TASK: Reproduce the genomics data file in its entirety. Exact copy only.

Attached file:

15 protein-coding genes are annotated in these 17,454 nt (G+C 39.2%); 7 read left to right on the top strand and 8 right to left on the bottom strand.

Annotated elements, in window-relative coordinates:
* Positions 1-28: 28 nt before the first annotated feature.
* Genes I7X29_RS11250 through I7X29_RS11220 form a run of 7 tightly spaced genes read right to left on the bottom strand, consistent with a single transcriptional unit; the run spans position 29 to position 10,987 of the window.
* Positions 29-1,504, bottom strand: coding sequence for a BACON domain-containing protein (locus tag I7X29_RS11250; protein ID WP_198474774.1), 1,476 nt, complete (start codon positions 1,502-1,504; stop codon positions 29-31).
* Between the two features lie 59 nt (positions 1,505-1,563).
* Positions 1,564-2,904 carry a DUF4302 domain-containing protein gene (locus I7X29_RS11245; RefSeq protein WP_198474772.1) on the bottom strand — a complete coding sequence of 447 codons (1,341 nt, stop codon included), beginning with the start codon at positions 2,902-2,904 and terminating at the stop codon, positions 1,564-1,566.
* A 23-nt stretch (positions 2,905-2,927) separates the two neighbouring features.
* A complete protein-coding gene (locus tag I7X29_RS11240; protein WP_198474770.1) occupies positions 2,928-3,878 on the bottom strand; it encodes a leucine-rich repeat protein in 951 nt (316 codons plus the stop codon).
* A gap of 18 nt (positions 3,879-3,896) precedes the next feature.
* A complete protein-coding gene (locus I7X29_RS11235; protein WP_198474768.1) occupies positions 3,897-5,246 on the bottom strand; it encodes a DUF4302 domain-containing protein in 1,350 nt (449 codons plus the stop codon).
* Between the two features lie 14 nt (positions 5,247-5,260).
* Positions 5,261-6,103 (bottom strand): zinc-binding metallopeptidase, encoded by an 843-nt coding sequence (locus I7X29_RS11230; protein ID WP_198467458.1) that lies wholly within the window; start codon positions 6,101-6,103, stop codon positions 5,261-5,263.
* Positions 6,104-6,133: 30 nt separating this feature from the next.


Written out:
15 protein-coding genes are annotated in these 17,454 nt (G+C 39.2%); 7 read left to right on the top strand and 8 right to left on the bottom strand.

Annotated elements, in window-relative coordinates:
* Positions 1-28: 28 nt before the first annotated feature.
* Genes I7X29_RS11250 through I7X29_RS11220 form a run of 7 tightly spaced genes read right to left on the bottom strand, consistent with a single transcriptional unit; the run spans position 29 to position 10,987 of the window.
* Positions 29-1,504, bottom strand: coding sequence for a BACON domain-containing protein (locus tag I7X29_RS11250; protein ID WP_198474774.1), 1,476 nt, complete (start codon positions 1,502-1,504; stop codon positions 29-31).
* Between the two features lie 59 nt (positions 1,505-1,563).
* Positions 1,564-2,904 carry a DUF4302 domain-containing protein gene (locus I7X29_RS11245; RefSeq protein WP_198474772.1) on the bottom strand — a complete coding sequence of 447 codons (1,341 nt, stop codon included), beginning with the start codon at positions 2,902-2,904 and terminating at the stop codon, positions 1,564-1,566.
* A 23-nt stretch (positions 2,905-2,927) separates the two neighbouring features.
* A complete protein-coding gene (locus tag I7X29_RS11240; protein WP_198474770.1) occupies positions 2,928-3,878 on the bottom strand; it encodes a leucine-rich repeat protein in 951 nt (316 codons plus the stop codon).
* A gap of 18 nt (positions 3,879-3,896) precedes the next feature.
* A complete protein-coding gene (locus I7X29_RS11235; protein WP_198474768.1) occupies positions 3,897-5,246 on the bottom strand; it encodes a DUF4302 domain-containing protein in 1,350 nt (449 codons plus the stop codon).
* Between the two features lie 14 nt (positions 5,247-5,260).
* Positions 5,261-6,103 (bottom strand): zinc-binding metallopeptidase, encoded by an 843-nt coding sequence (locus I7X29_RS11230; protein ID WP_198467458.1) that lies wholly within the window; start codon positions 6,101-6,103, stop codon positions 5,261-5,263.
* Positions 6,104-6,133: 30 nt separating this feature from the next.